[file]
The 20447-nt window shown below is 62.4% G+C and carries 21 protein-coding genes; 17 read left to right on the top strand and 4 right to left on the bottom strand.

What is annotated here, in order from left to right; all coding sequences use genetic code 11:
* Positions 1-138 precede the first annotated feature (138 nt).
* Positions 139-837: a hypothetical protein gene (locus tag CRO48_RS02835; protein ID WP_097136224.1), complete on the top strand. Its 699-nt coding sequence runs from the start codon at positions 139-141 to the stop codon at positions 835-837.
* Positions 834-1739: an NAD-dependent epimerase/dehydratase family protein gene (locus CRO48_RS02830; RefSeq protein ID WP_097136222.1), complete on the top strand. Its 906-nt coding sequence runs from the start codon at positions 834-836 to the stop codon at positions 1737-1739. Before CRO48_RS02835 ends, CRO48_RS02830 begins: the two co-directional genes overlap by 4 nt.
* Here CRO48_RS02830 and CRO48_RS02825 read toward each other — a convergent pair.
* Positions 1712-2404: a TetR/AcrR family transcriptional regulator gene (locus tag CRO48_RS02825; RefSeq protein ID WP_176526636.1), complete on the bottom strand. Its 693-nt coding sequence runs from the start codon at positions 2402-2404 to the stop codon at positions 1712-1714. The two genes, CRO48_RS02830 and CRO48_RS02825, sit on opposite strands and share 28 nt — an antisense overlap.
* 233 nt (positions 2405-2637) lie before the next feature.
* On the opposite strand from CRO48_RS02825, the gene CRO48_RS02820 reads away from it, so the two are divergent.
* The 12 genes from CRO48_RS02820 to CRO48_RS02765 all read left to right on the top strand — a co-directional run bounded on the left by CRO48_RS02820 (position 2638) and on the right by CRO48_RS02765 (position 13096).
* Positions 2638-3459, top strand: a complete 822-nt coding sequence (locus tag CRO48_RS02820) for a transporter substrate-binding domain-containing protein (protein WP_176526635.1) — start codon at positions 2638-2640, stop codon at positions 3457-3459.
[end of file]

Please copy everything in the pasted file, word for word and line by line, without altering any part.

The 20447-nt window shown below is 62.4% G+C and carries 21 protein-coding genes; 17 read left to right on the top strand and 4 right to left on the bottom strand.

What is annotated here, in order from left to right; all coding sequences use genetic code 11:
* Positions 1-138 precede the first annotated feature (138 nt).
* Positions 139-837: a hypothetical protein gene (locus tag CRO48_RS02835; protein ID WP_097136224.1), complete on the top strand. Its 699-nt coding sequence runs from the start codon at positions 139-141 to the stop codon at positions 835-837.
* Positions 834-1739: an NAD-dependent epimerase/dehydratase family protein gene (locus CRO48_RS02830; RefSeq protein ID WP_097136222.1), complete on the top strand. Its 906-nt coding sequence runs from the start codon at positions 834-836 to the stop codon at positions 1737-1739. Before CRO48_RS02835 ends, CRO48_RS02830 begins: the two co-directional genes overlap by 4 nt.
* Here CRO48_RS02830 and CRO48_RS02825 read toward each other — a convergent pair.
* Positions 1712-2404: a TetR/AcrR family transcriptional regulator gene (locus tag CRO48_RS02825; RefSeq protein ID WP_176526636.1), complete on the bottom strand. Its 693-nt coding sequence runs from the start codon at positions 2402-2404 to the stop codon at positions 1712-1714. The two genes, CRO48_RS02830 and CRO48_RS02825, sit on opposite strands and share 28 nt — an antisense overlap.
* 233 nt (positions 2405-2637) lie before the next feature.
* On the opposite strand from CRO48_RS02825, the gene CRO48_RS02820 reads away from it, so the two are divergent.
* The 12 genes from CRO48_RS02820 to CRO48_RS02765 all read left to right on the top strand — a co-directional run bounded on the left by CRO48_RS02820 (position 2638) and on the right by CRO48_RS02765 (position 13096).
* Positions 2638-3459, top strand: a complete 822-nt coding sequence (locus tag CRO48_RS02820) for a transporter substrate-binding domain-containing protein (protein WP_176526635.1) — start codon at positions 2638-2640, stop codon at positions 3457-3459.